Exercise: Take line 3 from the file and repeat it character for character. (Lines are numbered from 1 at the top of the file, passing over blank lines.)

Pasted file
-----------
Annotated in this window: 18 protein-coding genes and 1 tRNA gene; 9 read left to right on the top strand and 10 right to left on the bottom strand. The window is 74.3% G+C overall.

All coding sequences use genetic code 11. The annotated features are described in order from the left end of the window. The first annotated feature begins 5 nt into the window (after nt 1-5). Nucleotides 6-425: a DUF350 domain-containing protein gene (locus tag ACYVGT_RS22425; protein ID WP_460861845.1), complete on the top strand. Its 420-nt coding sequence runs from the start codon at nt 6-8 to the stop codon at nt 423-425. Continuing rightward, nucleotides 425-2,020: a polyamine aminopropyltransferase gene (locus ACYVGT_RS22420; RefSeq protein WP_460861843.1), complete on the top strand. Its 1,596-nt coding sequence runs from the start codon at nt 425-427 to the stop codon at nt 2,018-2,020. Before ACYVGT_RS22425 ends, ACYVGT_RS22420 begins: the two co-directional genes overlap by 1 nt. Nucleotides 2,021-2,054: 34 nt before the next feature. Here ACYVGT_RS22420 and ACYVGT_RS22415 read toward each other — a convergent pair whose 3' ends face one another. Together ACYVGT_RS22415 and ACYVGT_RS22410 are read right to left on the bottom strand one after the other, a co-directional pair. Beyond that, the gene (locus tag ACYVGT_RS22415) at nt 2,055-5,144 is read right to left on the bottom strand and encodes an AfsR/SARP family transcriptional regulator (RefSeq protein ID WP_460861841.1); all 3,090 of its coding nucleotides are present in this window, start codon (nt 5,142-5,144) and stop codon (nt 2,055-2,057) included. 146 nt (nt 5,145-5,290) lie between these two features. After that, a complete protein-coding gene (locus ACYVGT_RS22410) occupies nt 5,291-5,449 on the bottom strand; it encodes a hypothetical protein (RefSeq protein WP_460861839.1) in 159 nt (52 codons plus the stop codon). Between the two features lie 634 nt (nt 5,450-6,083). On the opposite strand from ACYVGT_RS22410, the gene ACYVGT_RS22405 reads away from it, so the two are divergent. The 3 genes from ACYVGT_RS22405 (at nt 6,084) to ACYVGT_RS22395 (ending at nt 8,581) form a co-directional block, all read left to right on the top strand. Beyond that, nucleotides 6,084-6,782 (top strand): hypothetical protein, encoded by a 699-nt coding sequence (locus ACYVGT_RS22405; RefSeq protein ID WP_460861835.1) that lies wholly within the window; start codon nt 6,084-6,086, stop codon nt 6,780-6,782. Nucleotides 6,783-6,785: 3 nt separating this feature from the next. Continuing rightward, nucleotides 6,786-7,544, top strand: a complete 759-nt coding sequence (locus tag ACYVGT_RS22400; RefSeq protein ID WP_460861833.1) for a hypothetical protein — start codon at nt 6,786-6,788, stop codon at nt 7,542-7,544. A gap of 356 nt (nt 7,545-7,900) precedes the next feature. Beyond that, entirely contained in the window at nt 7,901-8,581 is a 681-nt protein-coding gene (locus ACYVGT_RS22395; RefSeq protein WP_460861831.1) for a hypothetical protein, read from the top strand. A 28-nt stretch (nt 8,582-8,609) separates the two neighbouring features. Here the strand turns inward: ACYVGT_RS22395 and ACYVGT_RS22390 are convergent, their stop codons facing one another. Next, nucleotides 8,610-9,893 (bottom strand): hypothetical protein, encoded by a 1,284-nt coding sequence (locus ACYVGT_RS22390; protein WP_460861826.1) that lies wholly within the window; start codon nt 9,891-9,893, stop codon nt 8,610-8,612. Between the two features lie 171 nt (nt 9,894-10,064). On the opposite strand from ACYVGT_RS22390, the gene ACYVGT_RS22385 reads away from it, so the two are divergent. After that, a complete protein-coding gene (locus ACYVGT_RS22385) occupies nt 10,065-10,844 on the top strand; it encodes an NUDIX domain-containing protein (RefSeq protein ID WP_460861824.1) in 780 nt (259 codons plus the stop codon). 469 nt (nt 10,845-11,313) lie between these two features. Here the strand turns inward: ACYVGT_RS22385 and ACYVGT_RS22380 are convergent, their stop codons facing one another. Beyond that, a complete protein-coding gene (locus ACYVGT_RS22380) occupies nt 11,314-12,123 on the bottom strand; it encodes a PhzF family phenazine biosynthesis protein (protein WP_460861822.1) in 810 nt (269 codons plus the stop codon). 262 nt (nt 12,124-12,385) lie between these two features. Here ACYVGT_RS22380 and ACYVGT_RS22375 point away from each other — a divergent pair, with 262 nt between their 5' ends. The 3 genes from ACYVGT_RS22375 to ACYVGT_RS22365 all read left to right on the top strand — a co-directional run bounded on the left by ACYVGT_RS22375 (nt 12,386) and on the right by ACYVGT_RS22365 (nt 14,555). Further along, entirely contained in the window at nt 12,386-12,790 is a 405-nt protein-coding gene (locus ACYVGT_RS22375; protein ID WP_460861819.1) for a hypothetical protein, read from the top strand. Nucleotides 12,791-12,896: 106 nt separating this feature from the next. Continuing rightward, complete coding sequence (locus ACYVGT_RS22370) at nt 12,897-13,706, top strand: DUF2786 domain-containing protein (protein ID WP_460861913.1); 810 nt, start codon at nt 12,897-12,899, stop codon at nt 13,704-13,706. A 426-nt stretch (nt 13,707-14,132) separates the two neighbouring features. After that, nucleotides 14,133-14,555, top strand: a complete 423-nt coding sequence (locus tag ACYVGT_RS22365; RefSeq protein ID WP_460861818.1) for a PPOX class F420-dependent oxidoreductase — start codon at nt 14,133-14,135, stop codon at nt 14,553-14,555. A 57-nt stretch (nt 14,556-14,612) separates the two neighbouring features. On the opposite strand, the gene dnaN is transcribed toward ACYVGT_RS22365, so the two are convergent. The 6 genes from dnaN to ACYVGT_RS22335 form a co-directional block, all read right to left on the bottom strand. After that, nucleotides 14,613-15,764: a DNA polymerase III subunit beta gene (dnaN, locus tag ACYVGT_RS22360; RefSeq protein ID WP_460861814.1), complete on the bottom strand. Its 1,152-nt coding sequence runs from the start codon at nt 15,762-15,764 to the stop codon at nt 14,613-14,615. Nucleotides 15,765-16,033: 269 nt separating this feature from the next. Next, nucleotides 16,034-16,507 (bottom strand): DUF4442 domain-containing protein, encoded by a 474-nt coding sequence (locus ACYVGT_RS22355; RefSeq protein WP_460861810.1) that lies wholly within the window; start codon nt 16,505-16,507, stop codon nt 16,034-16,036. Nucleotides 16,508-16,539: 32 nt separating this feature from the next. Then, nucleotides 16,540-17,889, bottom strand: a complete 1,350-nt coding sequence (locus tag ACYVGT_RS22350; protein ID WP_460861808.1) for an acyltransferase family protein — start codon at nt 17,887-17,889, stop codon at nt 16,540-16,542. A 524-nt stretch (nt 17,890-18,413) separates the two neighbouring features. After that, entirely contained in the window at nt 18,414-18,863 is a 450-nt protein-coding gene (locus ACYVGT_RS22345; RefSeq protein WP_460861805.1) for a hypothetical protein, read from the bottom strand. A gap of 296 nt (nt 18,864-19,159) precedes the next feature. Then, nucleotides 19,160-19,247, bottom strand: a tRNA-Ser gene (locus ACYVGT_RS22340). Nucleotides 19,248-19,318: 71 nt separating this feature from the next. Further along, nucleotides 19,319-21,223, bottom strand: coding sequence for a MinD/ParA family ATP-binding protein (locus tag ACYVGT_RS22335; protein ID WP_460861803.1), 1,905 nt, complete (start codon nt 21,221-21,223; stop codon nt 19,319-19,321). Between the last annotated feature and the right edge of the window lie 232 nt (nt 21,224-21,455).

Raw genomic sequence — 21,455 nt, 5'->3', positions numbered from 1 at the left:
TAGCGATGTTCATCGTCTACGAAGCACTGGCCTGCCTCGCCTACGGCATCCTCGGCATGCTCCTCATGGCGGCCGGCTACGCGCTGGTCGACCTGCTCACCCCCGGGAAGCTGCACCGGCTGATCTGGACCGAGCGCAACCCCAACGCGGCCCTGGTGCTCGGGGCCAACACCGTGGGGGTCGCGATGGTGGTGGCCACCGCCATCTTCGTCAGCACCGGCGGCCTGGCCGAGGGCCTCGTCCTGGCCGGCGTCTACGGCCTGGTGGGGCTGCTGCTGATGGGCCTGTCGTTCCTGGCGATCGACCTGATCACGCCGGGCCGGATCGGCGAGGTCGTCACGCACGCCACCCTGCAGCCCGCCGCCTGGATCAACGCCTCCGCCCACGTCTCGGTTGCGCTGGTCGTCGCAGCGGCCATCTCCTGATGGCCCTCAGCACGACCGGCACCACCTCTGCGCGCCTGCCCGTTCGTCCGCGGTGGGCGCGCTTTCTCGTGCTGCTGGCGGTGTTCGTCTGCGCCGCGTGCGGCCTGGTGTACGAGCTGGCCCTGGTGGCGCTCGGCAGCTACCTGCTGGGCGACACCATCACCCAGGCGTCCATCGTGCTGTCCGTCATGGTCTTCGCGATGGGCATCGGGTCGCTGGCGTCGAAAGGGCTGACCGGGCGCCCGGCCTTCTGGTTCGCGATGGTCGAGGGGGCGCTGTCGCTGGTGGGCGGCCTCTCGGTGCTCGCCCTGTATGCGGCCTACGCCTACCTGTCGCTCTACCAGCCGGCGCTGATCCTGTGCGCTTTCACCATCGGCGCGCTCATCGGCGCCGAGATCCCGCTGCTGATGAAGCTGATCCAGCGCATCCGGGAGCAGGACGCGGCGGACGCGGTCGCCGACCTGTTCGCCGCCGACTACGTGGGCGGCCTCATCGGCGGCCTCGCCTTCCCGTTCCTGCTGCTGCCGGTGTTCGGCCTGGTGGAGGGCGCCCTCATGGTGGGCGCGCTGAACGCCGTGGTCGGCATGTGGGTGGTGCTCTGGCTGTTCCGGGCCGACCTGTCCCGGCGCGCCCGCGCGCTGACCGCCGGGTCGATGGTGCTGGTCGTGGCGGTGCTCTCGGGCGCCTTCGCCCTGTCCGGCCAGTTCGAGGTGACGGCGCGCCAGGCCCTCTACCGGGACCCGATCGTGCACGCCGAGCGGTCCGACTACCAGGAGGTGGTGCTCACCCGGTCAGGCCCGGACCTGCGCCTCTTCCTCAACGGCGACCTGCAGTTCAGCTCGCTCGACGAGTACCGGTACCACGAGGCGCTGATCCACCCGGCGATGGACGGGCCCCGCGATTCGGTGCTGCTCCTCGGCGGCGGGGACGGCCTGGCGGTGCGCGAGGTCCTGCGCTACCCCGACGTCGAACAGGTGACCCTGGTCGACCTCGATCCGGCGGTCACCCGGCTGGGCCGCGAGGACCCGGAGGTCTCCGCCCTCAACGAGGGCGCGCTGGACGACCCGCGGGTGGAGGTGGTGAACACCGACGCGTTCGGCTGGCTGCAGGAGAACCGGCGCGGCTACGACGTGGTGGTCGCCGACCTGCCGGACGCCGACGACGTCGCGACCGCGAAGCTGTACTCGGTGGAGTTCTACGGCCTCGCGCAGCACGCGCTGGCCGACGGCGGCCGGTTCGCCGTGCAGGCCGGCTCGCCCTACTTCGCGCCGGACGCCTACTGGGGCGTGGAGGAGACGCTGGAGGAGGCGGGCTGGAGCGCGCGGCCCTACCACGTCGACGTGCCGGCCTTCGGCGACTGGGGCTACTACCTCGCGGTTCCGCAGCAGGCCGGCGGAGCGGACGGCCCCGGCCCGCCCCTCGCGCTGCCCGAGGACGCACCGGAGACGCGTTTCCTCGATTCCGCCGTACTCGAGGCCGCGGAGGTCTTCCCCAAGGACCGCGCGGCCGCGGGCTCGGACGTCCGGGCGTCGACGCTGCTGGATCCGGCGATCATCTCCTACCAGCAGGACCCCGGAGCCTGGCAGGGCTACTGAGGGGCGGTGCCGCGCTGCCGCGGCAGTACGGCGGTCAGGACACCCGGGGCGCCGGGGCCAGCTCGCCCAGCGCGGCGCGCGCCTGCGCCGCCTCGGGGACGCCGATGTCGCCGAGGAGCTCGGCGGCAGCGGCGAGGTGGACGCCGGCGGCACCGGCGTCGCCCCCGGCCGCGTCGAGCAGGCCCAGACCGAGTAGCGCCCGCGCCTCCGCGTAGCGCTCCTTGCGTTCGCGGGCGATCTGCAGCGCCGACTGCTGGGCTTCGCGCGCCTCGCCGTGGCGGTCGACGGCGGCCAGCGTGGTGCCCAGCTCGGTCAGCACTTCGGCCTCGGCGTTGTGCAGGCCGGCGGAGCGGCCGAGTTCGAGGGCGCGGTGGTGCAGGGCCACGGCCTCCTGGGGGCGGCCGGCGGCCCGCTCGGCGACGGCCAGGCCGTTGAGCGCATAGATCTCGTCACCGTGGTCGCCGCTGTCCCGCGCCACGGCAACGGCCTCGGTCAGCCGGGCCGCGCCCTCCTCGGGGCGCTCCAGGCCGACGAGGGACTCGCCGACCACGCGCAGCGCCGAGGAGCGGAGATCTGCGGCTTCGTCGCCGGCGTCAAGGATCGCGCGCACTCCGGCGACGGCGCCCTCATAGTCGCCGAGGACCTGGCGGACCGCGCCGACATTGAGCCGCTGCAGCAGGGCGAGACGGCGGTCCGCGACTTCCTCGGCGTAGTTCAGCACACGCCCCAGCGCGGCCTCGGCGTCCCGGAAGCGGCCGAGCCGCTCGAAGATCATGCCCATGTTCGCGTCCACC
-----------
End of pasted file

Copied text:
Raw genomic sequence — 21,455 nt, 5'->3', positions numbered from 1 at the left: